7 Ways to Support Local Businesses Right Now

Dec 2, 2020
6 minute read

For many businesses, the fourth quarter of the year is when they bring in most of their annual revenue due to holiday shopping. The coronavirus pandemic has impacted many small businesses that have struggled to stay afloat, even with government support for small business and COVID-19 financial aid. As a consumer, you can choose to support small businesses who otherwise may not have access to the capital needed to sustain their business, rather than giving your money to the huge corporations.

Shopping local is just one of the many ways to show your support for your local small businesses and help keep them running. Let’s dive into our top seven tips for supporting your favourite small businesses, whether or not you have money to spend right now.

1.  Writing referrals and reviews can really help small businesses

Word of mouth is probably the best way to bring in new customers, with 85 per cent of business owners saying that the majority of their business comes from referrals. Positive reviews let potential customers see that a business is legitimate and endorsed by real people who have benefited from a product or service.

Toronto illustrator and muralist Ella Mazur says, “The number one biggest way you can support a business is to share, share, share!” She believes that referrals are “a much more powerful way to spread the word than any advertising you could buy.” Mazur also says, “It means the world to a small business owner when someone has had a good experience working with you or loves something that you made, so saying that in a review or a comment on social media can not only help with audience reach, it can also just make your day, and give you the motivation to keep going when there’s a low period.”

If you’re a business owner, here are a couple of ideas for how you can encourage your customers to leave reviews and refer people to your business.

Just ask: Don’t be afraid to reach out to past customers and politely ask them to write a sentence or two about their experience with your business. If you provided good service and left a positive impression, they should be more than willing to help out.

Offer a discount: After someone makes a purchase, you could follow up with a special discount towards their next purchase if they write a review or send a referral.

2.  Support small businesses by engaging with them online

If you really want to help your favourite businesses reach a larger audience and connect with new customers, do more than just like their social media posts. Algorithms on platforms like Instagram rank posts higher based on the number of saves, shares, and comments they receive, with post likes as the least relevant factor.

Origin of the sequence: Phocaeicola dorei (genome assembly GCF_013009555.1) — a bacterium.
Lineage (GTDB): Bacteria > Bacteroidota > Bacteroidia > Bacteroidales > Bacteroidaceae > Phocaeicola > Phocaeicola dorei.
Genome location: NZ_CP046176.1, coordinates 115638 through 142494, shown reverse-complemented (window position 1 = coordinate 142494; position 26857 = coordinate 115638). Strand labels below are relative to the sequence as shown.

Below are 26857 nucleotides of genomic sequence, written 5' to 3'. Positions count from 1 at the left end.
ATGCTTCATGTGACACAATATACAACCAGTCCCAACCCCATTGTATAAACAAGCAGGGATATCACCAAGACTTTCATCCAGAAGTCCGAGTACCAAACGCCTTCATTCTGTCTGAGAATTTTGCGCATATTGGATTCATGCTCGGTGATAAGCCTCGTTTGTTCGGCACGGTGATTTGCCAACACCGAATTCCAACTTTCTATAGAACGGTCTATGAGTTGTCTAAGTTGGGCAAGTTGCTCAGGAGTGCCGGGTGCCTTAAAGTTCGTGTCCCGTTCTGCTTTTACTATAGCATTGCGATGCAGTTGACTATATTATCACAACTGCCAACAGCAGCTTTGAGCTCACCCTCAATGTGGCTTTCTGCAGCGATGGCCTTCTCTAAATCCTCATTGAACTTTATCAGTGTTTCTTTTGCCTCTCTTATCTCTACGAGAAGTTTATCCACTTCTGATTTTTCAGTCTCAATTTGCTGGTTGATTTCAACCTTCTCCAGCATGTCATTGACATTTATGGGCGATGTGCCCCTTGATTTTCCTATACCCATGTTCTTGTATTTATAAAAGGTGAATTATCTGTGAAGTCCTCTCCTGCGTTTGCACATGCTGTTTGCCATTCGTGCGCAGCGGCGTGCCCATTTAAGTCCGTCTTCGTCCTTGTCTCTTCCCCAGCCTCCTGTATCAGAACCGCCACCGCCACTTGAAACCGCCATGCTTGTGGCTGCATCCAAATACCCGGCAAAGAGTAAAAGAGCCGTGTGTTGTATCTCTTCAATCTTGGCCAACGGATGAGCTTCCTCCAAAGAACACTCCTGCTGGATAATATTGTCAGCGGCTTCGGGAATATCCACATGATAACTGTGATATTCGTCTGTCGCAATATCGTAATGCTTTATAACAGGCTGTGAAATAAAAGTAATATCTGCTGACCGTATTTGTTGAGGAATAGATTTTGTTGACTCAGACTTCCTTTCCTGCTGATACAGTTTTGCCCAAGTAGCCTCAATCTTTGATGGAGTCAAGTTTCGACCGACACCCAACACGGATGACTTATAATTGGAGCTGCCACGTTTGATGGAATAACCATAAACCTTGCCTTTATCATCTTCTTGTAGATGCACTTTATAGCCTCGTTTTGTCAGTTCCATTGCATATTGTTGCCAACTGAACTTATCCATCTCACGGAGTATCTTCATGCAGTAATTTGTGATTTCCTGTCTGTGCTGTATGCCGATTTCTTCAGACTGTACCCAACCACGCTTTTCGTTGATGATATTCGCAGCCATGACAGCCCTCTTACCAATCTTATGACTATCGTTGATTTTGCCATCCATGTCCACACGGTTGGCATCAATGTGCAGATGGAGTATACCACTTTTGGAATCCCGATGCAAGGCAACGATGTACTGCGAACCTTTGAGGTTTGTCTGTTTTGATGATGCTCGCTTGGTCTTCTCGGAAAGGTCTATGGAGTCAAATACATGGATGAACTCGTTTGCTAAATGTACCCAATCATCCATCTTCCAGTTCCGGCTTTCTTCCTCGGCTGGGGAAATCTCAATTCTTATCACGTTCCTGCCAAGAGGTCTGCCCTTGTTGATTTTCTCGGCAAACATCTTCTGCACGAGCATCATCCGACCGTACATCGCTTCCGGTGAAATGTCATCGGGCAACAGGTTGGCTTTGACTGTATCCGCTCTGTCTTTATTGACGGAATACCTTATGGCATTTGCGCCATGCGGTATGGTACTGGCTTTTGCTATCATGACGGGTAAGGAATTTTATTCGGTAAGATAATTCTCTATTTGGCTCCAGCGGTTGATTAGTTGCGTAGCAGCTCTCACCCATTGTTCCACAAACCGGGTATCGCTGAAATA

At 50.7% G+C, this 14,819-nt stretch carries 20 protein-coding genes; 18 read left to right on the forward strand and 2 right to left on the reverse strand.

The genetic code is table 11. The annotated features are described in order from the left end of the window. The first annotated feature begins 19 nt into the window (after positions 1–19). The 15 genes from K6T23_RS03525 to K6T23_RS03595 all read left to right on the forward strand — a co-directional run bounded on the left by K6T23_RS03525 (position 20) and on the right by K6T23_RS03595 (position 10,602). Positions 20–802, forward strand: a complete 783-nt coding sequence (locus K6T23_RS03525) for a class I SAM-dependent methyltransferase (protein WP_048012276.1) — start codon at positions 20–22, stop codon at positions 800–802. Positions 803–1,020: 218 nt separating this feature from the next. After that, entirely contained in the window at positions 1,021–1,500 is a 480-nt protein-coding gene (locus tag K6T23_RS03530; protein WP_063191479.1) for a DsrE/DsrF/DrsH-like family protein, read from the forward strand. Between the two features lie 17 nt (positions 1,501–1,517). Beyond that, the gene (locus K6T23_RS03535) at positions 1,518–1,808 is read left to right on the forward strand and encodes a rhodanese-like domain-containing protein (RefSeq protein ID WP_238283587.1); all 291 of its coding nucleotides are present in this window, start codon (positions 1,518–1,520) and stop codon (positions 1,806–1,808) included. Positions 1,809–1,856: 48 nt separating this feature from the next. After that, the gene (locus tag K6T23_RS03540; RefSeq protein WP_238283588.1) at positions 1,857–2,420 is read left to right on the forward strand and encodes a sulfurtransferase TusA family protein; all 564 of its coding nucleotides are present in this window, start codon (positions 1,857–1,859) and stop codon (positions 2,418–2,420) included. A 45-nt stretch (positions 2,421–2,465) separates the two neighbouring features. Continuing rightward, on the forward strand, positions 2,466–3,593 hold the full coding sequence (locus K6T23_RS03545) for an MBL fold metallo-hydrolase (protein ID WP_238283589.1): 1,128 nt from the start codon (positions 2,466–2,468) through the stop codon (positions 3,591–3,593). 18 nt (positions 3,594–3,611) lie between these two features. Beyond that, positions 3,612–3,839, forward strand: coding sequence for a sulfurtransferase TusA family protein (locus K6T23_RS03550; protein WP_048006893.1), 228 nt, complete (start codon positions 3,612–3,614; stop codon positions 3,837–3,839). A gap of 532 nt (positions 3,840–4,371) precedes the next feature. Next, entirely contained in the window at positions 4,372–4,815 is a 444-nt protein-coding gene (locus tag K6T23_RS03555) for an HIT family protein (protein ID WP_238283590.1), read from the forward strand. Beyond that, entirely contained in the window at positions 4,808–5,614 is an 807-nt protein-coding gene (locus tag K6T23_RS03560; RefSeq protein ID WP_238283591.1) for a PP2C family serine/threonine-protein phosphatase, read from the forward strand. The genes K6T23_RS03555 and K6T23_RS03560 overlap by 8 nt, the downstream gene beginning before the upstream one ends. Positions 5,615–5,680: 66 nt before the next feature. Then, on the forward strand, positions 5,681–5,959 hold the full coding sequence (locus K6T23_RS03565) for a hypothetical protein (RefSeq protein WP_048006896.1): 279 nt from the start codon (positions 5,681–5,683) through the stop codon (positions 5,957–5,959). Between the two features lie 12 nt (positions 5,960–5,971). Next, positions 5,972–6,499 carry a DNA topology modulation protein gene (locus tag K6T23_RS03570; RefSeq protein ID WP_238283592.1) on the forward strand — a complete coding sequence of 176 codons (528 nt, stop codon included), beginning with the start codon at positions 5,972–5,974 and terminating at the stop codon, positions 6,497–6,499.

Meagan Bowden, owner of Phancy Food Catering and Phancy’s Bodega in Toronto, says, “The power of referrals through social media and word of mouth is extremely helpful now more than ever.” Don’t underestimate the power of sharing a post: one of your followers on social media could very well be their next customer.

Business owners: Here are some tips to boost your social engagement to get your business seen by more people.

Post consistently: Use your Instagram business profile’s insights to determine what days and times your audience is most active. Then create a schedule that you can commit to so that you are maintaining a consistent presence online.

Use high-quality images: You don’t have to be a professional photographer to have a successful social media profile, but you do need to be able to take or find good pictures. You want to create content that will make viewers stop scrolling and want to find out more.

3.  Choose curbside or in-store pickup instead of shipping

Shipping during the holidays can be a hassle in the best of times, but with limited hours and longer delivery times due to COVID-19 precautions, it can really help a small business if you choose to opt for local pickup instead. If you can do it, curbside pickup also means that you won’t have to pay shipping fees or worry about delays in receiving your order.

If you own a small business, not all of your customers will be able to pick up their order from your location. Here are some shipping tips for small businesses to help you navigate this logistical headache.

Double-check your measurements: If you don’t want to end up having to pay for unexpected shipping costs out of pocket, make sure that you have measured and weighed your packages accurately when determining the cost of shipping.